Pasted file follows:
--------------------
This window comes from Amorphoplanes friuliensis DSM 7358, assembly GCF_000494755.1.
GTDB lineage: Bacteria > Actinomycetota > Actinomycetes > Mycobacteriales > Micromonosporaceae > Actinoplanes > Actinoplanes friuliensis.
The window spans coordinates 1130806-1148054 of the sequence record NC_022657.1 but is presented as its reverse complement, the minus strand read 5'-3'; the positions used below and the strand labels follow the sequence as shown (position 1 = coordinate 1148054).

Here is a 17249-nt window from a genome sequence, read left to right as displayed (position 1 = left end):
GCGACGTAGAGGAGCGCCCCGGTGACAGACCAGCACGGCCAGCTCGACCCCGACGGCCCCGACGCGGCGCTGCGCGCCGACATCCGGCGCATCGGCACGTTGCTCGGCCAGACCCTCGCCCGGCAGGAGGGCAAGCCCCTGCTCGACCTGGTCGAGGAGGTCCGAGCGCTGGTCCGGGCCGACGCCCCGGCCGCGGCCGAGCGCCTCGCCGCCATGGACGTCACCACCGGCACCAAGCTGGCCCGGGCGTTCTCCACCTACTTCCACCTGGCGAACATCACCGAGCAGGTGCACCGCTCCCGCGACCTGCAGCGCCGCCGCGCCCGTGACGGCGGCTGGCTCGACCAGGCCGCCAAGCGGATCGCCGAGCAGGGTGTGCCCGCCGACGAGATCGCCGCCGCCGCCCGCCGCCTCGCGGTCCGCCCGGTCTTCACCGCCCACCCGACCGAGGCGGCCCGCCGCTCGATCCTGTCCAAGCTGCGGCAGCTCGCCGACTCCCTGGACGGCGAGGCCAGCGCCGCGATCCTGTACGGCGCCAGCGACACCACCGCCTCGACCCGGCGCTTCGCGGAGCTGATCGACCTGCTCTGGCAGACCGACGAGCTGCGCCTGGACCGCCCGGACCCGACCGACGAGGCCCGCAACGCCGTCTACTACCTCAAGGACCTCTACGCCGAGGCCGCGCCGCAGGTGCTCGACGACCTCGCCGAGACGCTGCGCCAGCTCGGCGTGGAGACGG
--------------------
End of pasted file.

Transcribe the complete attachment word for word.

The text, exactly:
This window comes from Amorphoplanes friuliensis DSM 7358, assembly GCF_000494755.1.
GTDB lineage: Bacteria > Actinomycetota > Actinomycetes > Mycobacteriales > Micromonosporaceae > Actinoplanes > Actinoplanes friuliensis.
The window spans coordinates 1130806-1148054 of the sequence record NC_022657.1 but is presented as its reverse complement, the minus strand read 5'-3'; the positions used below and the strand labels follow the sequence as shown (position 1 = coordinate 1148054).

Here is a 17249-nt window from a genome sequence, read left to right as displayed (position 1 = left end):
GCGACGTAGAGGAGCGCCCCGGTGACAGACCAGCACGGCCAGCTCGACCCCGACGGCCCCGACGCGGCGCTGCGCGCCGACATCCGGCGCATCGGCACGTTGCTCGGCCAGACCCTCGCCCGGCAGGAGGGCAAGCCCCTGCTCGACCTGGTCGAGGAGGTCCGAGCGCTGGTCCGGGCCGACGCCCCGGCCGCGGCCGAGCGCCTCGCCGCCATGGACGTCACCACCGGCACCAAGCTGGCCCGGGCGTTCTCCACCTACTTCCACCTGGCGAACATCACCGAGCAGGTGCACCGCTCCCGCGACCTGCAGCGCCGCCGCGCCCGTGACGGCGGCTGGCTCGACCAGGCCGCCAAGCGGATCGCCGAGCAGGGTGTGCCCGCCGACGAGATCGCCGCCGCCGCCCGCCGCCTCGCGGTCCGCCCGGTCTTCACCGCCCACCCGACCGAGGCGGCCCGCCGCTCGATCCTGTCCAAGCTGCGGCAGCTCGCCGACTCCCTGGACGGCGAGGCCAGCGCCGCGATCCTGTACGGCGCCAGCGACACCACCGCCTCGACCCGGCGCTTCGCGGAGCTGATCGACCTGCTCTGGCAGACCGACGAGCTGCGCCTGGACCGCCCGGACCCGACCGACGAGGCCCGCAACGCCGTCTACTACCTCAAGGACCTCTACGCCGAGGCCGCGCCGCAGGTGCTCGACGACCTCGCCGAGACGCTGCGCCAGCTCGGCGTGGAGACGG